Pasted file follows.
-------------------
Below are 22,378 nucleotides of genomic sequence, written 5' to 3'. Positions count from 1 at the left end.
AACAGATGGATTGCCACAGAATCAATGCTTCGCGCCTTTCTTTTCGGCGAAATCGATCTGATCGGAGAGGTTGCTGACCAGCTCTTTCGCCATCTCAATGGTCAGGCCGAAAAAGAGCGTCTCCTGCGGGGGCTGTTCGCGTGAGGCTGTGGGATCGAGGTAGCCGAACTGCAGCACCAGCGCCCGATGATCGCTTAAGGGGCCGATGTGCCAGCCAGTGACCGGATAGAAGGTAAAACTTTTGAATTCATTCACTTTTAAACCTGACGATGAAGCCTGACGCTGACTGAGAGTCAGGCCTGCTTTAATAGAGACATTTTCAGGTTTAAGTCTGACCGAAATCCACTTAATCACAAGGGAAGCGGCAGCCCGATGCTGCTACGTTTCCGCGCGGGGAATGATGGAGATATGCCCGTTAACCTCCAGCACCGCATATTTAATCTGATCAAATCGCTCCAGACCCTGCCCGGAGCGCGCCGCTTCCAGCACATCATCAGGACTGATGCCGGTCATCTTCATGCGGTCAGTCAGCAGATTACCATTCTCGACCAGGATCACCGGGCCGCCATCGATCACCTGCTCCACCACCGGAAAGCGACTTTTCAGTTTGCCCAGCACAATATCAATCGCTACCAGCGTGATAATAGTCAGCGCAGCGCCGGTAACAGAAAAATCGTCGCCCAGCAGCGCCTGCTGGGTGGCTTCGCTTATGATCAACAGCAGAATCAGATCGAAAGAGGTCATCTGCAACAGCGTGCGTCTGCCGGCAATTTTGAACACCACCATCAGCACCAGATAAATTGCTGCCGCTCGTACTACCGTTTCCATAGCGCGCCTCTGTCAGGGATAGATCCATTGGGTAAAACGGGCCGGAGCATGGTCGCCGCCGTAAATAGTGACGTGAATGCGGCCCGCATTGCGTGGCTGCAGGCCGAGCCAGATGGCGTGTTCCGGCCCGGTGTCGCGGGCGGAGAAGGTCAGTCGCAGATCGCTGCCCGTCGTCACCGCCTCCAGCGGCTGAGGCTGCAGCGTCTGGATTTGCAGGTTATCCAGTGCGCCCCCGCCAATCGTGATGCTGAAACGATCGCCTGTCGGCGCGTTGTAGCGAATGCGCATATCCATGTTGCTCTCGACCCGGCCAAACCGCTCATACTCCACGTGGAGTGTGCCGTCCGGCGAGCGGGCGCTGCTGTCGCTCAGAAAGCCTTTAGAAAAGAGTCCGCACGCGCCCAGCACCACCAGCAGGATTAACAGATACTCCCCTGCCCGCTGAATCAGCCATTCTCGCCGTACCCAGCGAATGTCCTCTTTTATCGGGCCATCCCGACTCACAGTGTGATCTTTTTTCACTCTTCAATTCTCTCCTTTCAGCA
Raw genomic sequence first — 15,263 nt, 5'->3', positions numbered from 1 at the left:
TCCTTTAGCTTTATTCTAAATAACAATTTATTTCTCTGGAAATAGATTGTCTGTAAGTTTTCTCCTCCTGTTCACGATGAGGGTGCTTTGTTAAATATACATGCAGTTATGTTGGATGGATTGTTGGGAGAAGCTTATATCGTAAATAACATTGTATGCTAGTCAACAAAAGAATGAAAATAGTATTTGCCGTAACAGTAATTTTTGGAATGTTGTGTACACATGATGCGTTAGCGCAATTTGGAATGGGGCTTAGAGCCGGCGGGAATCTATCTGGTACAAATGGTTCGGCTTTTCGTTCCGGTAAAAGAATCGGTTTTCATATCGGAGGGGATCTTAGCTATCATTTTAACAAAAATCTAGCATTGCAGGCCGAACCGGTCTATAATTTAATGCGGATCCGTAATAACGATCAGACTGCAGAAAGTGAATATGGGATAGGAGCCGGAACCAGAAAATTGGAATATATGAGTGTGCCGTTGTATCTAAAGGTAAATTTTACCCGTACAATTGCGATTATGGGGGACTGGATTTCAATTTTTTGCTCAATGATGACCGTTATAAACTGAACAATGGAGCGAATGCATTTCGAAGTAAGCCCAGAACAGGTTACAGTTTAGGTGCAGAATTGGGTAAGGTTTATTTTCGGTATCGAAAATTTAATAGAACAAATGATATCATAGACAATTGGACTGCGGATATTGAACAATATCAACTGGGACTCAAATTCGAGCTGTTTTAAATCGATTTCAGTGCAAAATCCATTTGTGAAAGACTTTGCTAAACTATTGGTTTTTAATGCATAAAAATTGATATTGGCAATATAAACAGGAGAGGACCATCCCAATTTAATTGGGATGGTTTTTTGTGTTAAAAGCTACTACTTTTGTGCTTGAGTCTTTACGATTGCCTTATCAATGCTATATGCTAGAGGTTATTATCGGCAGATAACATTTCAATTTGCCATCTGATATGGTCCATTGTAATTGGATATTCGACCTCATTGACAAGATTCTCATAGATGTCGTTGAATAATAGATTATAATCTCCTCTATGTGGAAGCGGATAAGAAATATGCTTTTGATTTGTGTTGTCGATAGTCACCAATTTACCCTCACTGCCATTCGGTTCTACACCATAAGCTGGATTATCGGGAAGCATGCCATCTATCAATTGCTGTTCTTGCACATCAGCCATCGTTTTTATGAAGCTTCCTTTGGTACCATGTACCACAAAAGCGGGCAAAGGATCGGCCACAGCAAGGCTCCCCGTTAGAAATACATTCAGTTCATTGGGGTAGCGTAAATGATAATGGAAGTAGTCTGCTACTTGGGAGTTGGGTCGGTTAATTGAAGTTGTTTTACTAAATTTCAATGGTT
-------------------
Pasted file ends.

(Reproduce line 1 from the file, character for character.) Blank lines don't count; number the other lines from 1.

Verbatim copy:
Below are 22,378 nucleotides of genomic sequence, written 5' to 3'. Positions count from 1 at the left end.